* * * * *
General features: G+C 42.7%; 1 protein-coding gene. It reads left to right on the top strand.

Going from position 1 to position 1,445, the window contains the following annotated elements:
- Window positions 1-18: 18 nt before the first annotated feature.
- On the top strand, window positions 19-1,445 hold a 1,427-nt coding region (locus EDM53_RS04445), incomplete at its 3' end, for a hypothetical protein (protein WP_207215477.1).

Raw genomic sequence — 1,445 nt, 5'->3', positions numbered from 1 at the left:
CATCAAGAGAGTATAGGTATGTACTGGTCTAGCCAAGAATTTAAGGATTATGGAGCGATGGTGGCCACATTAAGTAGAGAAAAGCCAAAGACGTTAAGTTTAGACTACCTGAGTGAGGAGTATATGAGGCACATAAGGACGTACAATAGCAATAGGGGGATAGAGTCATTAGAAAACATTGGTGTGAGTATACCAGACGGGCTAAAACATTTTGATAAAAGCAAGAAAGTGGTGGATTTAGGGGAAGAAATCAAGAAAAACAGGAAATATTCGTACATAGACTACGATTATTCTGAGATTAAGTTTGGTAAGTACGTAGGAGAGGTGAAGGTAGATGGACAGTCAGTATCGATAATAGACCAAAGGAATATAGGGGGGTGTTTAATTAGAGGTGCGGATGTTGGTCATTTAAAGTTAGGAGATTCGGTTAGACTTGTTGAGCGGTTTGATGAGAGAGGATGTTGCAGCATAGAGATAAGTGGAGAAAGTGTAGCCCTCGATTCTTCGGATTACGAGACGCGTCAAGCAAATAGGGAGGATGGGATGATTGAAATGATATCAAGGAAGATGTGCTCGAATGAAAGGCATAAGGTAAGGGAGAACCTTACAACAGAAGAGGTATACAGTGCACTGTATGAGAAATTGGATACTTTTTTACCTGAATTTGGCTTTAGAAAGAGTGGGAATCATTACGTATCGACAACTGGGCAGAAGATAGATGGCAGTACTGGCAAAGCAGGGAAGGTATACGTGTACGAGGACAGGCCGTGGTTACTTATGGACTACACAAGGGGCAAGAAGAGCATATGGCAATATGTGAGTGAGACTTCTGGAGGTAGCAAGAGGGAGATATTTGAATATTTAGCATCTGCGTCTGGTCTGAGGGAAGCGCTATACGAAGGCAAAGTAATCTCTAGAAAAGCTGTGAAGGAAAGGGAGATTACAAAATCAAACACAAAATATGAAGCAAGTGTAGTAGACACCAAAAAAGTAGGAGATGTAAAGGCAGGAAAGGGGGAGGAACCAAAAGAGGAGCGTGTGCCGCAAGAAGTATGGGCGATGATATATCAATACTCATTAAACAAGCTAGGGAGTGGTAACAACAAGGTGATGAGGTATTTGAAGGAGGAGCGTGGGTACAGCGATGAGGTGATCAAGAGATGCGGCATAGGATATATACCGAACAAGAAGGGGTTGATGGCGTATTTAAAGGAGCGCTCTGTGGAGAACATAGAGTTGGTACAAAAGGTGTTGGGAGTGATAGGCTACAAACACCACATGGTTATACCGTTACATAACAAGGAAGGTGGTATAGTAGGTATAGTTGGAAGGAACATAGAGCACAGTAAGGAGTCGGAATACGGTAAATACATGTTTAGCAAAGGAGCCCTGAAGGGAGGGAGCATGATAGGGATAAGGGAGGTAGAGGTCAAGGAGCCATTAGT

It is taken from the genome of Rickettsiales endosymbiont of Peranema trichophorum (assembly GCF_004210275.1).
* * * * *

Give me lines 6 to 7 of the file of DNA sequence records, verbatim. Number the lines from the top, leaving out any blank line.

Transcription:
CATCAAGAGAGTATAGGTATGTACTGGTCTAGCCAAGAATTTAAGGATTATGGAGCGATGGTGGCCACATTAAGTAGAGAAAAGCCAAAGACGTTAAGTTTAGACTACCTGAGTGAGGAGTATATGAGGCACATAAGGACGTACAATAGCAATAGGGGGATAGAGTCATTAGAAAACATTGGTGTGAGTATACCAGACGGGCTAAAACATTTTGATAAAAGCAAGAAAGTGGTGGATTTAGGGGAAGAAATCAAGAAAAACAGGAAATATTCGTACATAGACTACGATTATTCTGAGATTAAGTTTGGTAAGTACGTAGGAGAGGTGAAGGTAGATGGACAGTCAGTATCGATAATAGACCAAAGGAATATAGGGGGGTGTTTAATTAGAGGTGCGGATGTTGGTCATTTAAAGTTAGGAGATTCGGTTAGACTTGTTGAGCGGTTTGATGAGAGAGGATGTTGCAGCATAGAGATAAGTGGAGAAAGTGTAGCCCTCGATTCTTCGGATTACGAGACGCGTCAAGCAAATAGGGAGGATGGGATGATTGAAATGATATCAAGGAAGATGTGCTCGAATGAAAGGCATAAGGTAAGGGAGAACCTTACAACAGAAGAGGTATACAGTGCACTGTATGAGAAATTGGATACTTTTTTACCTGAATTTGGCTTTAGAAAGAGTGGGAATCATTACGTATCGACAACTGGGCAGAAGATAGATGGCAGTACTGGCAAAGCAGGGAAGGTATACGTGTACGAGGACAGGCCGTGGTTACTTATGGACTACACAAGGGGCAAGAAGAGCATATGGCAATATGTGAGTGAGACTTCTGGAGGTAGCAAGAGGGAGATATTTGAATATTTAGCATCTGCGTCTGGTCTGAGGGAAGCGCTATACGAAGGCAAAGTAATCTCTAGAAAAGCTGTGAAGGAAAGGGAGATTACAAAATCAAACACAAAATATGAAGCAAGTGTAGTAGACACCAAAAAAGTAGGAGATGTAAAGGCAGGAAAGGGGGAGGAACCAAAAGAGGAGCGTGTGCCGCAAGAAGTATGGGCGATGATATATCAATACTCATTAAACAAGCTAGGGAGTGGTAACAACAAGGTGATGAGGTATTTGAAGGAGGAGCGTGGGTACAGCGATGAGGTGATCAAGAGATGCGGCATAGGATATATACCGAACAAGAAGGGGTTGATGGCGTATTTAAAGGAGCGCTCTGTGGAGAACATAGAGTTGGTACAAAAGGTGTTGGGAGTGATAGGCTACAAACACCACATGGTTATACCGTTACATAACAAGGAAGGTGGTATAGTAGGTATAGTTGGAAGGAACATAGAGCACAGTAAGGAGTCGGAATACGGTAAATACATGTTTAGCAAAGGAGCCCTGAAGGGAGGGAGCATGATAGGGATAAGGGAGGTAGAGGTCAAGGAGCCATTAGT

It is taken from the genome of Rickettsiales endosymbiont of Peranema trichophorum (assembly GCF_004210275.1).